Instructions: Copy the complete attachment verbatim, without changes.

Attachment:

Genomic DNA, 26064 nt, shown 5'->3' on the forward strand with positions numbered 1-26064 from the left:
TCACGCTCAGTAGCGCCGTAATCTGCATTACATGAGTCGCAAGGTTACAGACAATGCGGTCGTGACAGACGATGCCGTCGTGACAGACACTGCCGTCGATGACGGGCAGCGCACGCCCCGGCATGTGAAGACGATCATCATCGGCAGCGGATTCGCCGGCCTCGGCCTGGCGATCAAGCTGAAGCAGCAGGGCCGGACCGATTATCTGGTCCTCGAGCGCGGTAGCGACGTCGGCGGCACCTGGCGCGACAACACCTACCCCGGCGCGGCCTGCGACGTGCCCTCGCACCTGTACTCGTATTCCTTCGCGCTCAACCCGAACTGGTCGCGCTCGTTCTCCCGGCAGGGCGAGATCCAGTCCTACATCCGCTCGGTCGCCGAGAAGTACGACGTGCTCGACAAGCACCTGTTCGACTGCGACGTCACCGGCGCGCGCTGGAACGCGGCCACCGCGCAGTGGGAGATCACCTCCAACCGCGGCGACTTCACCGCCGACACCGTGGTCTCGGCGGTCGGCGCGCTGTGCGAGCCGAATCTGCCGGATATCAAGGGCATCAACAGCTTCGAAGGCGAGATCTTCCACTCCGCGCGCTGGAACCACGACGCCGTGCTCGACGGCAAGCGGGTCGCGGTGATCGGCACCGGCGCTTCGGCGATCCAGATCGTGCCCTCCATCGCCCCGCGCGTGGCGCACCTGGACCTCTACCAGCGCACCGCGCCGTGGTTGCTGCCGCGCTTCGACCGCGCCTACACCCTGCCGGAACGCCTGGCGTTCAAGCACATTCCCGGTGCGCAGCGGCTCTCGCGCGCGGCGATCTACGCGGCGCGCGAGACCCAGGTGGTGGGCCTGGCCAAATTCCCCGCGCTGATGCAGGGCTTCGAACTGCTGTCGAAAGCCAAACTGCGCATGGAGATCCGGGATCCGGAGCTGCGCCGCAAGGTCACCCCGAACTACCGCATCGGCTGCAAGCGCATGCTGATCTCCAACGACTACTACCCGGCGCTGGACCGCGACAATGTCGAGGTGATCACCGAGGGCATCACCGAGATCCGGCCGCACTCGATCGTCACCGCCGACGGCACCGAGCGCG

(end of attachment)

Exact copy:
Genomic DNA, 26064 nt, shown 5'->3' on the forward strand with positions numbered 1-26064 from the left:
TCACGCTCAGTAGCGCCGTAATCTGCATTACATGAGTCGCAAGGTTACAGACAATGCGGTCGTGACAGACGATGCCGTCGTGACAGACACTGCCGTCGATGACGGGCAGCGCACGCCCCGGCATGTGAAGACGATCATCATCGGCAGCGGATTCGCCGGCCTCGGCCTGGCGATCAAGCTGAAGCAGCAGGGCCGGACCGATTATCTGGTCCTCGAGCGCGGTAGCGACGTCGGCGGCACCTGGCGCGACAACACCTACCCCGGCGCGGCCTGCGACGTGCCCTCGCACCTGTACTCGTATTCCTTCGCGCTCAACCCGAACTGGTCGCGCTCGTTCTCCCGGCAGGGCGAGATCCAGTCCTACATCCGCTCGGTCGCCGAGAAGTACGACGTGCTCGACAAGCACCTGTTCGACTGCGACGTCACCGGCGCGCGCTGGAACGCGGCCACCGCGCAGTGGGAGATCACCTCCAACCGCGGCGACTTCACCGCCGACACCGTGGTCTCGGCGGTCGGCGCGCTGTGCGAGCCGAATCTGCCGGATATCAAGGGCATCAACAGCTTCGAAGGCGAGATCTTCCACTCCGCGCGCTGGAACCACGACGCCGTGCTCGACGGCAAGCGGGTCGCGGTGATCGGCACCGGCGCTTCGGCGATCCAGATCGTGCCCTCCATCGCCCCGCGCGTGGCGCACCTGGACCTCTACCAGCGCACCGCGCCGTGGTTGCTGCCGCGCTTCGACCGCGCCTACACCCTGCCGGAACGCCTGGCGTTCAAGCACATTCCCGGTGCGCAGCGGCTCTCGCGCGCGGCGATCTACGCGGCGCGCGAGACCCAGGTGGTGGGCCTGGCCAAATTCCCCGCGCTGATGCAGGGCTTCGAACTGCTGTCGAAAGCCAAACTGCGCATGGAGATCCGGGATCCGGAGCTGCGCCGCAAGGTCACCCCGAACTACCGCATCGGCTGCAAGCGCATGCTGATCTCCAACGACTACTACCCGGCGCTGGACCGCGACAATGTCGAGGTGATCACCGAGGGCATCACCGAGATCCGGCCGCACTCGATCGTCACCGCCGACGGCACCGAGCGCG